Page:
It looks like the end is already drawing near when it only feels like yesterday when I started pottery. These past four months blew past like a breeze and already In-Depth night is just around the corner! As this is my last blog post for my final Talons In-Depth Project, I’d like to highlight the progress made these last few weeks while showing the steps I’m taking to be ready for In-depth Night.
In my last post, I left off having made all the of parts the teapot at least once and the plan was to continue with the teapot in order to have a finalized product, but when I came in for the next session, my mentor and I realized that we were running out of time! To have something ready to show for In-depth night, would mean that I essentially had to have everything made on the wheel by the last week of April! The time it takes for the product to be carved, fired, glazed, then fired again would take about a month. So without further ado, we decided that it would be best to focus on making larger cups and dishes for In-Depth Night rather than struggling with a teapot.
In this session, my mentor taught me how to make a bigger cup. Prior to this session, I wasn’t able to make a cup taller than the width of my hand, but by the end, I was able to make a cup tall as the length of my hand! Although I learned the skill, my mentor and I decided that what I made in this session wasn’t worthy enough of being fired, so it was back to the drawing board for me next week.
In the next session, my goal was really just to make as much as I could. There were some better results this time around, so I decided to put a couple cups off to side so people could see the step in between making and firing the cup. Unfortunately, I made some mistakes when detaching the cup from the wheel and a lot of them were left with very shallow bottoms which wouldn’t allow for any carving. So, I got to keep some, but it was once again back to the drawing board for the next week.
In my session this week, I was determined to make something worthy of being fired, and fortunately, I succeeded! As you can probably see from the photo, I wasn’t able to make a lot, but for each one I made, I put in considerable care, so I was left with many well-made creations. Although I made around thirteen items, probably only 3-4 of them will survive the entire process of carving, glazing and firing. During these steps, many items become damaged or cracked under the flame, so I’ll just have to cross my fingers and hope everything stays intact for I don’t have another week to spare making more cups and dishes.
Next week will be my introduction to carving, making a stable base for my cups and dishes and the pressure will truly be on, because a mistake can lead to a whole cup being damaged and unusable. Nevertheless, my passion for pottery has yet to fade and I believe I will be able to make the last final sprint to the finish line. Although this is my last official post, you may see another post with a collection of images leading up to In-Depth night.
Now to reference Ms. Mulder’s post about de Bono’s How to Have a Beautiful Mind. First regarding interruptions in conversations. Two weeks ago, when I accidentally detached my cups too close to the base, my mentor came over to take a look at what I made. When you detach a cup to close to its base, the center of the base often sinks in, making a base that was horizontally straight, curved. My mentor came over and saw how the base sunk and he began telling me how to make a straight base for the second time that day, and this is where I interrupted him. In this case, I interrupted right away to state my point before my mentor could get too deep in his lesson. I told him that this mistake wasn’t due to my skill on the wheel, it was due to the fact that I made a mistake while detaching the cup. I interrupted him in order to avoid hearing the same lesson twice when I was aware of my mistake and in this case, I felt as though the interruption was justified. Due to this interruption, my mentor became aware of the cause of my mistake sooner and I was also able to save time by moving on to make my next cup.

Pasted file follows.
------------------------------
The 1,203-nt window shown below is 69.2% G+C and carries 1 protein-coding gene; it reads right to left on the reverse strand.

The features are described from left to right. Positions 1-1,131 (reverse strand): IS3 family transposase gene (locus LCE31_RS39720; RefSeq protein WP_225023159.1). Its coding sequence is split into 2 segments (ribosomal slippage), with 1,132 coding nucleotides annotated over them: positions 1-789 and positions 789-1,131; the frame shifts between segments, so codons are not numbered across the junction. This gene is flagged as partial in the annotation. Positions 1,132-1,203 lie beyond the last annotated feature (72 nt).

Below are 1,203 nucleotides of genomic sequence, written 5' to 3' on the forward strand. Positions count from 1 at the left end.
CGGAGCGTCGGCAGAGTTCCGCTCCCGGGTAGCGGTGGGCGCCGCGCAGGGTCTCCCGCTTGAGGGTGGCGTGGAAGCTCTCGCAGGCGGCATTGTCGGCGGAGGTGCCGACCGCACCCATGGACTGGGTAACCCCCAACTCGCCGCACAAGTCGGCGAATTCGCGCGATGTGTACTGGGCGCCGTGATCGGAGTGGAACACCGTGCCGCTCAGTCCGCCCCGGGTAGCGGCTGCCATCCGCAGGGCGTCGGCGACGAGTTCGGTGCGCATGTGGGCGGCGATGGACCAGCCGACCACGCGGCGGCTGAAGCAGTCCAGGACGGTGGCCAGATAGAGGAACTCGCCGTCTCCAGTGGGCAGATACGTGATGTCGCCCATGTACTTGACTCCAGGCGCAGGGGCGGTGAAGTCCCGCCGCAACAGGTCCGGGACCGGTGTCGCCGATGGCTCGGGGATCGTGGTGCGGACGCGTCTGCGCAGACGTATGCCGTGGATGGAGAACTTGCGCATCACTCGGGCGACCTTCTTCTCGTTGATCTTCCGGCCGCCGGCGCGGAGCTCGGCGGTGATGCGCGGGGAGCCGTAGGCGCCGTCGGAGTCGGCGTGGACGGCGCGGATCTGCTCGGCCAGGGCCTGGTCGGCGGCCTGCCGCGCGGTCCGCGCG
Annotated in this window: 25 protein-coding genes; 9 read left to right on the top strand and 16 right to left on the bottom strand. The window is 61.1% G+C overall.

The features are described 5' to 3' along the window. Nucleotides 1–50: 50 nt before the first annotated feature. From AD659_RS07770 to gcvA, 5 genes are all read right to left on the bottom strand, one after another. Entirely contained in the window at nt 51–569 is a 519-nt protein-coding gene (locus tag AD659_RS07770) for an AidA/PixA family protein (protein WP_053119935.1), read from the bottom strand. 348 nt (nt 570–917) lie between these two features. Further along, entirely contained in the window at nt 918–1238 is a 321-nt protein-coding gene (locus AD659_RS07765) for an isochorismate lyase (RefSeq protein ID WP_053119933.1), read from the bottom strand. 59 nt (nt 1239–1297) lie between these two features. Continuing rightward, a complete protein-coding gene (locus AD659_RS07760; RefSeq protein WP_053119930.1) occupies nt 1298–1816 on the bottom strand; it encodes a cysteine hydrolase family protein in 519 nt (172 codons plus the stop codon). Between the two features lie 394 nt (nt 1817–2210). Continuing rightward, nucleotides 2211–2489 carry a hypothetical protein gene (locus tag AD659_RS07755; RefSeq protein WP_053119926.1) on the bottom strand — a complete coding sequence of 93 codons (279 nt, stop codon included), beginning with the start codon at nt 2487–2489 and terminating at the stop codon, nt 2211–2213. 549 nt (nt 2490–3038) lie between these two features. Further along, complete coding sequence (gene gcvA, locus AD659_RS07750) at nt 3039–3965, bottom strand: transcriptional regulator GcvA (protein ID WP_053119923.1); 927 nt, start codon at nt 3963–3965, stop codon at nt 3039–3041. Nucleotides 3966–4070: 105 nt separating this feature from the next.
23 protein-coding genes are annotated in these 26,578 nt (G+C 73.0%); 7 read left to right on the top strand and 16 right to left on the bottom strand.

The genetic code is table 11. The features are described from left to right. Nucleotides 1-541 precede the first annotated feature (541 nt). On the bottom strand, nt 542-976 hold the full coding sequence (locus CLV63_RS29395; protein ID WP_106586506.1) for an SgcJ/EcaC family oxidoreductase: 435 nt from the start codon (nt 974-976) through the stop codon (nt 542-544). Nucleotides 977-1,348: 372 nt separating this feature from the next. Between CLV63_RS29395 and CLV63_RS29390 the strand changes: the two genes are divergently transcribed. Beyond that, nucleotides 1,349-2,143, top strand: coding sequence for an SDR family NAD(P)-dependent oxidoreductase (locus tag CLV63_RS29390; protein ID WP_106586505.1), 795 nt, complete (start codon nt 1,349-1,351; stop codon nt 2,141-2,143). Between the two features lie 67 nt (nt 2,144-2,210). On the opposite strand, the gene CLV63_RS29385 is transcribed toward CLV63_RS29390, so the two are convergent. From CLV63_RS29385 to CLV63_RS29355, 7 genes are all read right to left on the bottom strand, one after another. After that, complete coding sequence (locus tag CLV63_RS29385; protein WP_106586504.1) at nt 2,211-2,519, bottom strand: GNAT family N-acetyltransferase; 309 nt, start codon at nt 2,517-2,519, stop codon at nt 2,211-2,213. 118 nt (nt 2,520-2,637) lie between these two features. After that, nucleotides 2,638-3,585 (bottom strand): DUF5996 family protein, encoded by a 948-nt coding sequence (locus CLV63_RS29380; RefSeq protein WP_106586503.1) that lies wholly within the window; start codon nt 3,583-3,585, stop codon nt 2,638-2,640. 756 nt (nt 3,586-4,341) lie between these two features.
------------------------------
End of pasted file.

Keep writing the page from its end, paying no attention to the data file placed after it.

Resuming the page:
The second topic of this week’s How to Have a Beautiful Mind was based on attitudes in conversations. The most common attitude I see in my conversations with my mentor is a learner attitude from my part. In most of my conversations, I am eager to learn, for that’s the main reason I go to my mentor, and while I have such an attitude, I find that I am neither proving or disproving ideas suggested by my mentor, but instead I am soaking it all up to see if it can be of use in the future. The majority of the time, I walk away having learned something new, so I assume that my learner attitude was successful at the time.
Another attitude often present in my conversations with my mentor is the explorer attitude. Different from the learner attitude, sometimes I have a distinct point of view in terms of what I want to make, but rather than arguing or proving that I’m right, in these conversations, I try to put these different points of view together to a make a more complete picture. In conversations with an explorer attitude, I have challenged some points made by mentor regarding issues such as the traditional Korean vs. the western styles and perspectives of pottery mentioned in my second post, but the intention of these challenges wasn’t to prove my mentor wrong, but instead to fully understand different styles of pottery.
Now that brings us to a wrap for In-Depth blog posts, and I look forward to showing you the entire journey on In-Depth night. Please feel free to come and visit my station as I will have a lot more to tell!